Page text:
Environmental Research and Monitoring TeamEnvironmental Research and Monitoring Team

CosmOz: Australian National Cosmic Ray Soil Moisture Monitoring Facility


CSIRO Land and Water deployed eleven cosmic ray soil moisture sensors at ten locations across Australia (Figure 1) that will deliver data in near real time through a web service.

These novel probes use cosmic rays originating from outer space to measure average soil moisture over an area of about 40 hectares to a depth up to 90 cm.

This constitutes a quantum leap over conventional on-ground soil moisture sensing technology that can only measure soil moisture content within small volumes of soil.

Figure 1: Location of the ten CosmOz monitoring sites.

Figure 2: CosmOz system installed at Tullochgorum in Tasmania.

System Design and Configuration

Each system is comprised of a data logger, neutron detector, satellite telemetry, tipping bucket rain gauge and three surface moisture (TDR) probes. The system requires minimal maintenance and is powered by a solar charging system. The entire system is installed on a single mast (Figure 2).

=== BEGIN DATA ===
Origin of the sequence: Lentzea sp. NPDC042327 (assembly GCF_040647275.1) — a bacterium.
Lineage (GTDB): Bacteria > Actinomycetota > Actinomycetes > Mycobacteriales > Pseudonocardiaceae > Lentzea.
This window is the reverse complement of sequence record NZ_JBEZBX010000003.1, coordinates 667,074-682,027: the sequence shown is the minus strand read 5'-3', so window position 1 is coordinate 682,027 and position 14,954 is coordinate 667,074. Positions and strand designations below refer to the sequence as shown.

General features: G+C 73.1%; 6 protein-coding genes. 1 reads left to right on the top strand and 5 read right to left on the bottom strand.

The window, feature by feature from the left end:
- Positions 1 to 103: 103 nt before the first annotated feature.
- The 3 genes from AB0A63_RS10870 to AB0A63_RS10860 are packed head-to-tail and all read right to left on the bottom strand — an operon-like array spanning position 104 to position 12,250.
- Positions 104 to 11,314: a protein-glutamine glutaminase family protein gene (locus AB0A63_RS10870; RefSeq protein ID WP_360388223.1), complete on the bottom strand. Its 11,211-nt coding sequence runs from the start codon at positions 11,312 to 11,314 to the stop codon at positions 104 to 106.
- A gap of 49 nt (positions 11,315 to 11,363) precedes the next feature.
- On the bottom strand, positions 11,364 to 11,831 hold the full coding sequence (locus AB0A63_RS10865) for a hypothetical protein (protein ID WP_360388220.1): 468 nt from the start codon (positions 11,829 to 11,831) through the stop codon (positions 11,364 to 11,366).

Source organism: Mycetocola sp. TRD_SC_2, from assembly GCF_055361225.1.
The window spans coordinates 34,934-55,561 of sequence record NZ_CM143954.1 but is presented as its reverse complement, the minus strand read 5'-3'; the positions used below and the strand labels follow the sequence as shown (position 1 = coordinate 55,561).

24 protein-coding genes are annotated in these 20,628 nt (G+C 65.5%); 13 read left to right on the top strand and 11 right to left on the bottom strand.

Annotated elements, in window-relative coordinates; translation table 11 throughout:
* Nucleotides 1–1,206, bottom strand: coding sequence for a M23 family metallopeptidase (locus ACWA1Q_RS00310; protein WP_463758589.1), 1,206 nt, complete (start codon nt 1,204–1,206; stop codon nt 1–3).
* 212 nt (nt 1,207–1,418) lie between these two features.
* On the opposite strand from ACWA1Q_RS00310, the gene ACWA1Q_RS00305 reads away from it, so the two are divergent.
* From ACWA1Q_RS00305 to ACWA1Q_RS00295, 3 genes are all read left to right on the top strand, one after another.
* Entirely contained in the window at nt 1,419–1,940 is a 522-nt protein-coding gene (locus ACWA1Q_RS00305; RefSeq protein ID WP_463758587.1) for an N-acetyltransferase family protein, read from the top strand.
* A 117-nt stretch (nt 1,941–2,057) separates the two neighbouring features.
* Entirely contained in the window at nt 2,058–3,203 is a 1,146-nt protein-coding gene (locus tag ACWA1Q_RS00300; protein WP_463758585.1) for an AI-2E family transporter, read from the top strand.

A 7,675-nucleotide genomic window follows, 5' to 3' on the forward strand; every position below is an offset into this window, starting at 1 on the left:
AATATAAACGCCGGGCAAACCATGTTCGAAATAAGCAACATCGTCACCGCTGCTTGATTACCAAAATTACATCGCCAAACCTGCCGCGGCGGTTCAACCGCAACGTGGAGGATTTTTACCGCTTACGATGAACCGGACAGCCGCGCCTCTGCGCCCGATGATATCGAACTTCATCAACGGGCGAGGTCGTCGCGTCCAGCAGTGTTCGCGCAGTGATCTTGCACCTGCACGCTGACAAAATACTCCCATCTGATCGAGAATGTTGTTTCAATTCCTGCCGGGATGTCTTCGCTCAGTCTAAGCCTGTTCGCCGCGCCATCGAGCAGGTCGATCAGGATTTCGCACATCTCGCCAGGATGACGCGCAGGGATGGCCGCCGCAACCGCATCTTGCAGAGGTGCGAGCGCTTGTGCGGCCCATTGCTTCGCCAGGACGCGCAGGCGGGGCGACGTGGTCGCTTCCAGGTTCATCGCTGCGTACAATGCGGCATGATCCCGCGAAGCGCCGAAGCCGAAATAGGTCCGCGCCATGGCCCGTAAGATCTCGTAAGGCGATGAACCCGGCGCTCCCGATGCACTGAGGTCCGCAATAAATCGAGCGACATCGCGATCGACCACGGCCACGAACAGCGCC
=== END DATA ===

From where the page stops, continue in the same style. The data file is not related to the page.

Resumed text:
Data is logged and telemetered every 60 minutes. Ancillary data includes  barometric pressure, component temperature and  relative humidity,  battery voltage and time.

Data delivery occurs through a data dashboard that is accessible using the following link.

CosmOz Data Access

Measuring Soil Moisture

The system measures fast neutrons that are produced from interactions of cosmic rays with the atmosphere and top few metres of soil. The intensity of these neutrons are moderated largely by water molecules in the soil. The number of neutrons counted over a period of time is inversely proportional to the amount of water in the soil.

To estimate volumetric water content, each system is calibrated against  soil samples that are collected from dry and wet moisture regimes using a standard protocol.

Soil moisture from the Weany Creek CosmOz detector is shown in Figure 3. From this figure it can be seen how sharp increases in soil moisture occur immediately following rainfall and how soil moisture slowly declines with time since the last rain.

Applications of cosmic ray soil moisture probes include; site water balance, irrigation scheduling, calibration of satellite soil moisture estimates, soil water balance, weather model improvement (data/model fusion), catchment water balance modelling, flood forecasting and determination of large scale hydraulic properties.


Figure 3: Preliminary CosmOz data from Virginia Park Cyclone Yasi occurred in February 2011.

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